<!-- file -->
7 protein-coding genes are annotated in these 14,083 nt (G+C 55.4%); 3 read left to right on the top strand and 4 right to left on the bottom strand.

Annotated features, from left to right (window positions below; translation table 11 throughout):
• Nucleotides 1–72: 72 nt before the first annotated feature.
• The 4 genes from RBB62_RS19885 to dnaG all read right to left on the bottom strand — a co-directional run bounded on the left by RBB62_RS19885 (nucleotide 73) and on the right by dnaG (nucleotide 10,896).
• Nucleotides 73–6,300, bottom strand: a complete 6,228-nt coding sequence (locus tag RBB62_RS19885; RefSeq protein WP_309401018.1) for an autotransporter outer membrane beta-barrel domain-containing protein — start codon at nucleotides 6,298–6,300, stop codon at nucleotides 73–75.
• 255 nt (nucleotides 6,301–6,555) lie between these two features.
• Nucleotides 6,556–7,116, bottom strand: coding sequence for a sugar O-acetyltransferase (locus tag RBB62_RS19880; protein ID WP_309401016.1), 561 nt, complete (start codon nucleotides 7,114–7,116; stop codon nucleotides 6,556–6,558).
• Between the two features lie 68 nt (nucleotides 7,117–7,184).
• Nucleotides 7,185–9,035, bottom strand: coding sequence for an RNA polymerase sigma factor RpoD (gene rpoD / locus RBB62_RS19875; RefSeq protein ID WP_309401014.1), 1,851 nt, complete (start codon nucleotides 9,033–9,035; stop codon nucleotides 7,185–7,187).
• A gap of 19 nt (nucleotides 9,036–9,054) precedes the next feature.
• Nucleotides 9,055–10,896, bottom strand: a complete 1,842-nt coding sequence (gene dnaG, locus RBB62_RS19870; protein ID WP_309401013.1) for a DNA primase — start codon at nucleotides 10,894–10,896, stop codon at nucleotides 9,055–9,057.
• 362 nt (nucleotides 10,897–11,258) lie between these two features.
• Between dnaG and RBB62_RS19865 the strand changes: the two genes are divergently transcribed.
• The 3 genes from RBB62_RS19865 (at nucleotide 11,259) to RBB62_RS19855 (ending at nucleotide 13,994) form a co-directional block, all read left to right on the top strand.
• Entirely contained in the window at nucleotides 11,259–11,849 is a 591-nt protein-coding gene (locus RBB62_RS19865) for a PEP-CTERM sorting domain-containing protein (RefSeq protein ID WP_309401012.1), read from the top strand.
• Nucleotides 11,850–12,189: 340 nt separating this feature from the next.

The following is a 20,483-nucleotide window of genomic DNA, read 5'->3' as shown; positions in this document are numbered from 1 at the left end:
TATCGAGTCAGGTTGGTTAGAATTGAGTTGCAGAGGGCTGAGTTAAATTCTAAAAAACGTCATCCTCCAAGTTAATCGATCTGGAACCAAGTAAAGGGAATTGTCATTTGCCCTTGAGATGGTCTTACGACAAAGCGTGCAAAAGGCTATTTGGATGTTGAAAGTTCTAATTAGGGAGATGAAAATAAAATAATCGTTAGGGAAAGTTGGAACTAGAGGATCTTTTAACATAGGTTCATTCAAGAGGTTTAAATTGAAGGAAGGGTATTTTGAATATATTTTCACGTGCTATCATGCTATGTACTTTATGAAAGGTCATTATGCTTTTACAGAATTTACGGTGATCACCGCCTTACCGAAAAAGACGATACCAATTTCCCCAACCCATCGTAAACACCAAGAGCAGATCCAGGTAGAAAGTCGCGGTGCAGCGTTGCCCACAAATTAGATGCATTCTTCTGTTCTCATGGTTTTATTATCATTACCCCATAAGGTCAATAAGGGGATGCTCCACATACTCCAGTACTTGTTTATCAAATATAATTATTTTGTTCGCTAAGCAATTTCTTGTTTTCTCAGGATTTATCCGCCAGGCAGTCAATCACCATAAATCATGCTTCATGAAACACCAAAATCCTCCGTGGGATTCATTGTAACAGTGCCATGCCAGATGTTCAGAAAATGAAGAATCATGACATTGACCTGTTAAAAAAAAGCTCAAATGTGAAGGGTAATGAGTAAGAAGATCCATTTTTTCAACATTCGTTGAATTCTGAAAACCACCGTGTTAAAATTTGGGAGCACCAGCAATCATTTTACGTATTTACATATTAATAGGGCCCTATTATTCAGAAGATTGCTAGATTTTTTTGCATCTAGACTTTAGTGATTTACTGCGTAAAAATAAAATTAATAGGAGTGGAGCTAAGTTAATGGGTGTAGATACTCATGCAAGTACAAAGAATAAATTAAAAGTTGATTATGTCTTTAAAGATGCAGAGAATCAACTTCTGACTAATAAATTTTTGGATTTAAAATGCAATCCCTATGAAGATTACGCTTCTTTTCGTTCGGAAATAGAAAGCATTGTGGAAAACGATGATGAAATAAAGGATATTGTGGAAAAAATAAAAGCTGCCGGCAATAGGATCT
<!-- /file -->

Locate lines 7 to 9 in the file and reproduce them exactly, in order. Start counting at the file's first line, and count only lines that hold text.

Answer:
• Nucleotides 6,556–7,116, bottom strand: coding sequence for a sugar O-acetyltransferase (locus tag RBB62_RS19880; protein ID WP_309401016.1), 561 nt, complete (start codon nucleotides 7,114–7,116; stop codon nucleotides 6,556–6,558).
• Between the two features lie 68 nt (nucleotides 7,117–7,184).
• Nucleotides 7,185–9,035, bottom strand: coding sequence for an RNA polymerase sigma factor RpoD (gene rpoD / locus RBB62_RS19875; RefSeq protein ID WP_309401014.1), 1,851 nt, complete (start codon nucleotides 9,033–9,035; stop codon nucleotides 7,185–7,187).